My husband was nervous too. He knew how much I loved yoga and what it did for my moods and confidence. He didn’t want an emotional wreck on his hands.

I finally mustered the courage and put my own body/nature theory into practice. I decided to take February off from any kind of formal exercise. In a bold, vulnerable move I didn’t buy a February pass to my yoga studio. I turned off alarm clocks. I gave up my early morning “Thirty Minutes to Thrive.” (More on that habit later.) I gave myself permission to not be motivated by any ‘shoulds’. February was going to be about listening to my body, honoring it, and letting her rest.

I also realized that if I was really going to follow the patterns of nature, that I couldn’t eat a lot in February either. Both plants and animals don’t need a lot of food in winter, and I needed to follow that rule as well.

The first couple of weeks of rest, my body was so grateful. She didn’t feel like moving and she was so glad when I didn’t make her. I slept in as long as I wanted and didn’t push myself in any areas. My body continued to feel tired and weak as the month went on.

I did go snowshoeing and walking here and there, but more as recreation than exercise. My heart beat was never up. I also did a few stretches some mornings, but no fitness classes or hard core exercise. I spent as much time as I could in bed, resting. I ate less too.

Three weeks in I still had no desire to exercise. I was getting nervous that I would stay in an eternal winter.

But luckily by the time March hit, I was excited to go back to yoga. My body was ready to move again. It wasn’t mentally hard to pick back up. I went to yoga four times the first week of March.

I haven’t gone back to the 5-6 times a week (including Body Barre classes) yet because I’m still taking my cue from nature. Spring is a little more sporadic than summer, and so is my exercise program. Some days are sunny and some are rainy. I’m giving my body time to get back into things gently.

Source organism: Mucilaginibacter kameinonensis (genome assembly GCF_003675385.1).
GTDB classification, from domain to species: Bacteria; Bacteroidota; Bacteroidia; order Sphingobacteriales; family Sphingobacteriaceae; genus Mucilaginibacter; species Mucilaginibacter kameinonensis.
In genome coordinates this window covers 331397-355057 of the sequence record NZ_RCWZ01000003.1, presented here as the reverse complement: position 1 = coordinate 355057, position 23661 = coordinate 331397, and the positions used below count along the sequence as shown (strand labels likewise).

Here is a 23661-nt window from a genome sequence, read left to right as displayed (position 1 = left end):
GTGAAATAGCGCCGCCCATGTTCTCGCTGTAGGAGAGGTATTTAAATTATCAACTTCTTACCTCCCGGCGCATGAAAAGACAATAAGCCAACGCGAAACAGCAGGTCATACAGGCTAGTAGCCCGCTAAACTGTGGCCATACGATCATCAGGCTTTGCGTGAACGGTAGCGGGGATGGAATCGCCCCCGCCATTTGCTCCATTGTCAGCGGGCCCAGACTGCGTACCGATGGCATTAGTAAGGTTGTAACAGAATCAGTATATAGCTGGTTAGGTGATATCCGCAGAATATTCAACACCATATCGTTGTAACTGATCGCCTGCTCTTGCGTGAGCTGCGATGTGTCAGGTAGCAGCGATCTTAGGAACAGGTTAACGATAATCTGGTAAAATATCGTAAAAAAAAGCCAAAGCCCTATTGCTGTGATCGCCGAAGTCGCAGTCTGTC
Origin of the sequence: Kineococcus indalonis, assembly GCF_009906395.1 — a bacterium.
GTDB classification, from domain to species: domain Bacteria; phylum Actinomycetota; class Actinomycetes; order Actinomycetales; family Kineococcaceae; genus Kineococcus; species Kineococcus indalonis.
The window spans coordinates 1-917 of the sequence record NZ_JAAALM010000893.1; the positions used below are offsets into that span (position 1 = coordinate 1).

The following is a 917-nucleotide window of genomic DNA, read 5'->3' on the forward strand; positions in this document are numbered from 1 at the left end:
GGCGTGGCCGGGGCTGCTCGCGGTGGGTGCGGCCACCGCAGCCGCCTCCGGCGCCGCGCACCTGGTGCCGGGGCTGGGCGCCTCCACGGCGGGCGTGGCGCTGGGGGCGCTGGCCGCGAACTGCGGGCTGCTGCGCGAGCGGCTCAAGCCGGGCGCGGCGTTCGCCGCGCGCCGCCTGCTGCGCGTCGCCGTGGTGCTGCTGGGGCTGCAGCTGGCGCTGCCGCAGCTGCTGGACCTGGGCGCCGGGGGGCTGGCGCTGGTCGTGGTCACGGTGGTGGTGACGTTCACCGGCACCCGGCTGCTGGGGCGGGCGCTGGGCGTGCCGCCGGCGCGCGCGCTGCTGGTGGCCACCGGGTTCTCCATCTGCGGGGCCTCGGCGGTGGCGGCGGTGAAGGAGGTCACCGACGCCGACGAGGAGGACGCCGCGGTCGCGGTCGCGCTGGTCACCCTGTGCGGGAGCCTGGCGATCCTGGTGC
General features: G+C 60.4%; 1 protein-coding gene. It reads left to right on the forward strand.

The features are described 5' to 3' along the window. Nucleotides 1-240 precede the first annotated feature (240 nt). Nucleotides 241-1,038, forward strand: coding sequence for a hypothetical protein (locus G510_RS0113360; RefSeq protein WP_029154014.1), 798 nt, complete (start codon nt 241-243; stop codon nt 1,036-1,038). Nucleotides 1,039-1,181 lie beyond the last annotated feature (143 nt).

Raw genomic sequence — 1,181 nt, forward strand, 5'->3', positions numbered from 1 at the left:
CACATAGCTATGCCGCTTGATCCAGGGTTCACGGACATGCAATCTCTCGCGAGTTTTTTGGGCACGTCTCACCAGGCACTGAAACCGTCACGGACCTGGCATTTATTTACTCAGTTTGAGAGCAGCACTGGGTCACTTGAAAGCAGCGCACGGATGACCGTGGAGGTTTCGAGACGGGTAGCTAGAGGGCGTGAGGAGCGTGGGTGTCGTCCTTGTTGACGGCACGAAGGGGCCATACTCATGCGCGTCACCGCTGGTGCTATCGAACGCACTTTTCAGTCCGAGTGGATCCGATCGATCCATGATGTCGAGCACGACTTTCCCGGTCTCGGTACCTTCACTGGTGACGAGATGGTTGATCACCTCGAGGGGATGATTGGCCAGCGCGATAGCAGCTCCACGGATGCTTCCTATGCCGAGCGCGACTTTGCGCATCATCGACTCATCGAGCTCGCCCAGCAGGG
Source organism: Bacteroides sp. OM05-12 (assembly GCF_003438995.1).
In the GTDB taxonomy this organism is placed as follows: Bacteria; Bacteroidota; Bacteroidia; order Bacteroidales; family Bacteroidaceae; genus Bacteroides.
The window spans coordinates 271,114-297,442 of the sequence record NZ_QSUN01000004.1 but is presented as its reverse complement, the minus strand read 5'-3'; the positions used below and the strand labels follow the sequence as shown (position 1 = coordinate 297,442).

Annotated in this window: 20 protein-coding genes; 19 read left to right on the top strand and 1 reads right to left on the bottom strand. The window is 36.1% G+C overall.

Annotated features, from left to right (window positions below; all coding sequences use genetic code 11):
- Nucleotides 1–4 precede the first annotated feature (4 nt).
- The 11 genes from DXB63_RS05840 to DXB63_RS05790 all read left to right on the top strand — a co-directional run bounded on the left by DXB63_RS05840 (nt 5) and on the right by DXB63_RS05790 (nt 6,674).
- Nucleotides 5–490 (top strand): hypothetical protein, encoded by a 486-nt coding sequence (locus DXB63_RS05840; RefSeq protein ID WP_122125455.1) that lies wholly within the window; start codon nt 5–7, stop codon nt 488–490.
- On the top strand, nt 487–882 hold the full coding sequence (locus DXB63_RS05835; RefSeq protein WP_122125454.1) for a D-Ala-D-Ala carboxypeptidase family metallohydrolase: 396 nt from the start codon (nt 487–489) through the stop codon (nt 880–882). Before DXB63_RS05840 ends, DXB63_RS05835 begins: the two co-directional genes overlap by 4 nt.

Now I did feel weaker at my yoga classes when I returned, and I did lose some progress for now. But I tell myself there is no way that one month off can undo 11 months on. I am not back to square one. I am just a little rusty, and I am confident that my ‘winter’ will spring board into greater things. I believe my body will be able to go longer and harder in the long run because I gave her a rest. I’ll take a little set back now for amplified future gains.

And more good news is that I didn’t gain any weight!

February was a risky month and fears swirled around my head. It took a lot of courage and curiosity, but I’m so glad I honored the pattern of nature. I’ve enjoyed easing back in, just like Spring, and I plan to be full bore in the Summer with the most intense exercise plan of the year. Running may actually enter the picture. (Whoa!)

I’m convinced that nature can do all that she does in Spring, Summer, and Fall because she had her Winter.

 

 

 

 

 

 

1 Comment
  1. What a fascinating idea! I’d never thought of that before, but I do think it makes sense. I “trained for” (because I kinda didn’t really) and ran a half-marathon with my sister last year, but didn’t really exercise after that, except long, chatty walks with a friend. Three weeks ago I started training (for real, this time) for the same race later this year, and I find that I’m much more enthusiastic and strong this time around. I don’t think my (six-month) winter is the whole explanation, but I’d like to try out this idea this coming year!